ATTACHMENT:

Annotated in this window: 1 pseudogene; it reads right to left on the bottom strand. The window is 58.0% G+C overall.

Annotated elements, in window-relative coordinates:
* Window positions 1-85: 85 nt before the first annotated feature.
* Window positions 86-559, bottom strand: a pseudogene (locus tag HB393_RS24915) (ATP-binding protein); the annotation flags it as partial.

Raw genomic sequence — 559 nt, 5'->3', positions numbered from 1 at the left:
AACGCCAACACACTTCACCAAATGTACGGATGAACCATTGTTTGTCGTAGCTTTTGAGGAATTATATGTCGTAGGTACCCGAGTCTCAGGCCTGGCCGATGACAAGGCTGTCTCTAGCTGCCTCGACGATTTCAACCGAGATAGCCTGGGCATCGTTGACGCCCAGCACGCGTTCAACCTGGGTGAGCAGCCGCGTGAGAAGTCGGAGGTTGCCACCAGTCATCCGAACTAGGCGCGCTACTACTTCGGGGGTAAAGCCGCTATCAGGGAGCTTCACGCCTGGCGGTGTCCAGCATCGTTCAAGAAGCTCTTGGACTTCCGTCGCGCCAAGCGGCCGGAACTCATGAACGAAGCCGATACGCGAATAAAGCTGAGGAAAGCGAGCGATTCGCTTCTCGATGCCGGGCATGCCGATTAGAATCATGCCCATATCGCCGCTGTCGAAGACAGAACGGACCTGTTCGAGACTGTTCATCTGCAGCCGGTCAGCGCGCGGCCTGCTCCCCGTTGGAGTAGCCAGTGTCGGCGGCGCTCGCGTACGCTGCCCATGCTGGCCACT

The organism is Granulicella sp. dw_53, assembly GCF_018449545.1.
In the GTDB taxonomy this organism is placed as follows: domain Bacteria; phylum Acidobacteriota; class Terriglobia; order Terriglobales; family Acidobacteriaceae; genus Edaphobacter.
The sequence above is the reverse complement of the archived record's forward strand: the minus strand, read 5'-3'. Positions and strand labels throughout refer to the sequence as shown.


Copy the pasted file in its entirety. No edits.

Annotated in this window: 1 pseudogene; it reads right to left on the bottom strand. The window is 58.0% G+C overall.

Annotated elements, in window-relative coordinates:
* Window positions 1-85: 85 nt before the first annotated feature.
* Window positions 86-559, bottom strand: a pseudogene (locus tag HB393_RS24915) (ATP-binding protein); the annotation flags it as partial.

Raw genomic sequence — 559 nt, 5'->3', positions numbered from 1 at the left:
AACGCCAACACACTTCACCAAATGTACGGATGAACCATTGTTTGTCGTAGCTTTTGAGGAATTATATGTCGTAGGTACCCGAGTCTCAGGCCTGGCCGATGACAAGGCTGTCTCTAGCTGCCTCGACGATTTCAACCGAGATAGCCTGGGCATCGTTGACGCCCAGCACGCGTTCAACCTGGGTGAGCAGCCGCGTGAGAAGTCGGAGGTTGCCACCAGTCATCCGAACTAGGCGCGCTACTACTTCGGGGGTAAAGCCGCTATCAGGGAGCTTCACGCCTGGCGGTGTCCAGCATCGTTCAAGAAGCTCTTGGACTTCCGTCGCGCCAAGCGGCCGGAACTCATGAACGAAGCCGATACGCGAATAAAGCTGAGGAAAGCGAGCGATTCGCTTCTCGATGCCGGGCATGCCGATTAGAATCATGCCCATATCGCCGCTGTCGAAGACAGAACGGACCTGTTCGAGACTGTTCATCTGCAGCCGGTCAGCGCGCGGCCTGCTCCCCGTTGGAGTAGCCAGTGTCGGCGGCGCTCGCGTACGCTGCCCATGCTGGCCACT

The organism is Granulicella sp. dw_53, assembly GCF_018449545.1.
In the GTDB taxonomy this organism is placed as follows: domain Bacteria; phylum Acidobacteriota; class Terriglobia; order Terriglobales; family Acidobacteriaceae; genus Edaphobacter.
The sequence above is the reverse complement of the archived record's forward strand: the minus strand, read 5'-3'. Positions and strand labels throughout refer to the sequence as shown.